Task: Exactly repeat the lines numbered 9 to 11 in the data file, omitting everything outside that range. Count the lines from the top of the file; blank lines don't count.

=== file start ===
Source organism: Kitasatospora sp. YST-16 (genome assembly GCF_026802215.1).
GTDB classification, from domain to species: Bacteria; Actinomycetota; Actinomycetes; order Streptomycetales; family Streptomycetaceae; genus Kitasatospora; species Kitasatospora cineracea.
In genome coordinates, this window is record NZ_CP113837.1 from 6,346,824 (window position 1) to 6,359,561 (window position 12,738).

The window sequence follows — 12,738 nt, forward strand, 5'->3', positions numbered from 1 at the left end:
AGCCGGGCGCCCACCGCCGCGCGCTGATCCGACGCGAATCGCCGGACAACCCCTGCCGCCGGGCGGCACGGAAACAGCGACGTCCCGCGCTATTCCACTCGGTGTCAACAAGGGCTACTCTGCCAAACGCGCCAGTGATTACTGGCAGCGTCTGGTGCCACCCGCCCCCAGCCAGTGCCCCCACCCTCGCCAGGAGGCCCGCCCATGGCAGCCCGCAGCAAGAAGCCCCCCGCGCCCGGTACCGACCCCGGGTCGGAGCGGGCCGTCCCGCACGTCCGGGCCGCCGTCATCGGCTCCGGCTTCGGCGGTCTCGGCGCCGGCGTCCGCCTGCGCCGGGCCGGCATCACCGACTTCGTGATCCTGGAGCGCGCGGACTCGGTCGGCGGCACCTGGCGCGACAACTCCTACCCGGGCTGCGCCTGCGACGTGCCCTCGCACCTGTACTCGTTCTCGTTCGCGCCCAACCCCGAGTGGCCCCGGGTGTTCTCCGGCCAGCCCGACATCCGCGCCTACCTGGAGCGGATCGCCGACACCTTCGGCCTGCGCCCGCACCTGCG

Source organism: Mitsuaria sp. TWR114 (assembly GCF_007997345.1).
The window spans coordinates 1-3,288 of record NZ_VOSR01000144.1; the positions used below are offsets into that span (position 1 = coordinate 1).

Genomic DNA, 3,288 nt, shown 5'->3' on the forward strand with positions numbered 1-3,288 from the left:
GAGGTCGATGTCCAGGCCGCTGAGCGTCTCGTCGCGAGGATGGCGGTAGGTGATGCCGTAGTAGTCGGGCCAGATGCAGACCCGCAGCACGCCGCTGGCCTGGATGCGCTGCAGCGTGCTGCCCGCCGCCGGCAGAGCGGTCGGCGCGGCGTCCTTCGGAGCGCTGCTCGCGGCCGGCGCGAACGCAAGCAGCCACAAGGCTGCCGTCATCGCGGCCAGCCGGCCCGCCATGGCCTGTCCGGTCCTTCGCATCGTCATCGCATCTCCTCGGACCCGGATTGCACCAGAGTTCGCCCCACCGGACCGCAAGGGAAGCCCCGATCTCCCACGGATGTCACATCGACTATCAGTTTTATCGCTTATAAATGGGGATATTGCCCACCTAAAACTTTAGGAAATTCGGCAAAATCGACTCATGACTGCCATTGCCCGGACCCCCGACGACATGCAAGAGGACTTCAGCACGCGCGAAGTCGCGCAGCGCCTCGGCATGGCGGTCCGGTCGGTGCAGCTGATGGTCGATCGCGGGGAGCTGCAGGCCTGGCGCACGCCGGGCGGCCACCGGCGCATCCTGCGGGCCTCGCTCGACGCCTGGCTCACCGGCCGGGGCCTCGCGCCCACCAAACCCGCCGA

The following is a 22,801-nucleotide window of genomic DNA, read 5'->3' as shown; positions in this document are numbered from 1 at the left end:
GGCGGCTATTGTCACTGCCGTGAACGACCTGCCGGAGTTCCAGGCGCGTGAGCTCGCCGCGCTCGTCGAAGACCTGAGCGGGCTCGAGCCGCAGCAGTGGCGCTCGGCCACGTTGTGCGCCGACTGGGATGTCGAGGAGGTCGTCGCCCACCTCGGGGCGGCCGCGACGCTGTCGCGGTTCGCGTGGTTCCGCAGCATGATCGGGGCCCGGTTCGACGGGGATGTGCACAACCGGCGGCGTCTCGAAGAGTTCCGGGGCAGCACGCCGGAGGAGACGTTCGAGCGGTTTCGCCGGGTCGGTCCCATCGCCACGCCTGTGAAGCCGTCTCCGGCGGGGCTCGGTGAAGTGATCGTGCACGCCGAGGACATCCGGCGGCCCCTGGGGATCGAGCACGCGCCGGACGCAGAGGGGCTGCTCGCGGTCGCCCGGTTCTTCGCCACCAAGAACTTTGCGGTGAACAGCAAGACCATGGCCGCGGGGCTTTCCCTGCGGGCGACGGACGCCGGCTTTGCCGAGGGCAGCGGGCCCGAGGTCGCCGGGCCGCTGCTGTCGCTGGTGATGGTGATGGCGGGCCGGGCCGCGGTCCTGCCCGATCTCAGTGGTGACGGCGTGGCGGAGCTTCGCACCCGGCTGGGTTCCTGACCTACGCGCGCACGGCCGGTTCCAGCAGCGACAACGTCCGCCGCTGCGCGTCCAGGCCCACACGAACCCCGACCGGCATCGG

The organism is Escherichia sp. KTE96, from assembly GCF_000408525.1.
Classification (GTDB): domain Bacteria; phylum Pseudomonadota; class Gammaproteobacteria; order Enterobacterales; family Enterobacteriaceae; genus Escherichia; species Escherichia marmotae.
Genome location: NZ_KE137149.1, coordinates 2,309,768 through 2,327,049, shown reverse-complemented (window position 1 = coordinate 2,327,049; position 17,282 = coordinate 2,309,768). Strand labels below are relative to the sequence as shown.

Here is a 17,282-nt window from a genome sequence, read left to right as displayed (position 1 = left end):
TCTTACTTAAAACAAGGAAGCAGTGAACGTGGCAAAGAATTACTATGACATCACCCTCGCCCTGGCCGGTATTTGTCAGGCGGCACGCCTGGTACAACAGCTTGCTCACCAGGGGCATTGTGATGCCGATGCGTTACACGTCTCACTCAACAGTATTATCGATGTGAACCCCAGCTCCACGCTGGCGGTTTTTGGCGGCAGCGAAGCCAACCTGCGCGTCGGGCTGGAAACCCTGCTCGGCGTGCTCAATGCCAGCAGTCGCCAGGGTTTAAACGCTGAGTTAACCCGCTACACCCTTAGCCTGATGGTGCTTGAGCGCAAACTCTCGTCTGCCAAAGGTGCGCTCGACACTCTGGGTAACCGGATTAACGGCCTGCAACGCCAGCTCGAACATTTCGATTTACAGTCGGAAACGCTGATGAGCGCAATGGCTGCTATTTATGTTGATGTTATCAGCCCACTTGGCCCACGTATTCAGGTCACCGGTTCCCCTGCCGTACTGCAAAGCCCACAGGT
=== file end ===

GAGGTCGATGTCCAGGCCGCTGAGCGTCTCGTCGCGAGGATGGCGGTAGGTGATGCCGTAGTAGTCGGGCCAGATGCAGACCCGCAGCACGCCGCTGGCCTGGATGCGCTGCAGCGTGCTGCCCGCCGCCGGCAGAGCGGTCGGCGCGGCGTCCTTCGGAGCGCTGCTCGCGGCCGGCGCGAACGCAAGCAGCCACAAGGCTGCCGTCATCGCGGCCAGCCGGCCCGCCATGGCCTGTCCGGTCCTTCGCATCGTCATCGCATCTCCTCGGACCCGGATTGCACCAGAGTTCGCCCCACCGGACCGCAAGGGAAGCCCCGATCTCCCACGGATGTCACATCGACTATCAGTTTTATCGCTTATAAATGGGGATATTGCCCACCTAAAACTTTAGGAAATTCGGCAAAATCGACTCATGACTGCCATTGCCCGGACCCCCGACGACATGCAAGAGGACTTCAGCACGCGCGAAGTCGCGCAGCGCCTCGGCATGGCGGTCCGGTCGGTGCAGCTGATGGTCGATCGCGGGGAGCTGCAGGCCTGGCGCACGCCGGGCGGCCACCGGCGCATCCTGCGGGCCTCGCTCGACGCCTGGCTCACCGGCCGGGGCCTCGCGCCCACCAAACCCGCCGA

The following is a 22,801-nucleotide window of genomic DNA, read 5'->3' as shown; positions in this document are numbered from 1 at the left end:
GGCGGCTATTGTCACTGCCGTGAACGACCTGCCGGAGTTCCAGGCGCGTGAGCTCGCCGCGCTCGTCGAAGACCTGAGCGGGCTCGAGCCGCAGCAGTGGCGCTCGGCCACGTTGTGCGCCGACTGGGATGTCGAGGAGGTCGTCGCCCACCTCGGGGCGGCCGCGACGCTGTCGCGGTTCGCGTGGTTCCGCAGCATGATCGGGGCCCGGTTCGACGGGGATGTGCACAACCGGCGGCGTCTCGAAGAGTTCCGGGGCAGCACGCCGGAGGAGACGTTCGAGCGGTTTCGCCGGGTCGGTCCCATCGCCACGCCTGTGAAGCCGTCTCCGGCGGGGCTCGGTGAAGTGATCGTGCACGCCGAGGACATCCGGCGGCCCCTGGGGATCGAGCACGCGCCGGACGCAGAGGGGCTGCTCGCGGTCGCCCGGTTCTTCGCCACCAAGAACTTTGCGGTGAACAGCAAGACCATGGCCGCGGGGCTTTCCCTGCGGGCGACGGACGCCGGCTTTGCCGAGGGCAGCGGGCCCGAGGTCGCCGGGCCGCTGCTGTCGCTGGTGATGGTGATGGCGGGCCGGGCCGCGGTCCTGCCCGATCTCAGTGGTGACGGCGTGGCGGAGCTTCGCACCCGGCTGGGTTCCTGACCTACGCGCGCACGGCCGGTTCCAGCAGCGACAACGTCCGCCGCTGCGCGTCCAGGCCCACACGAACCCCGACCGGCATCGG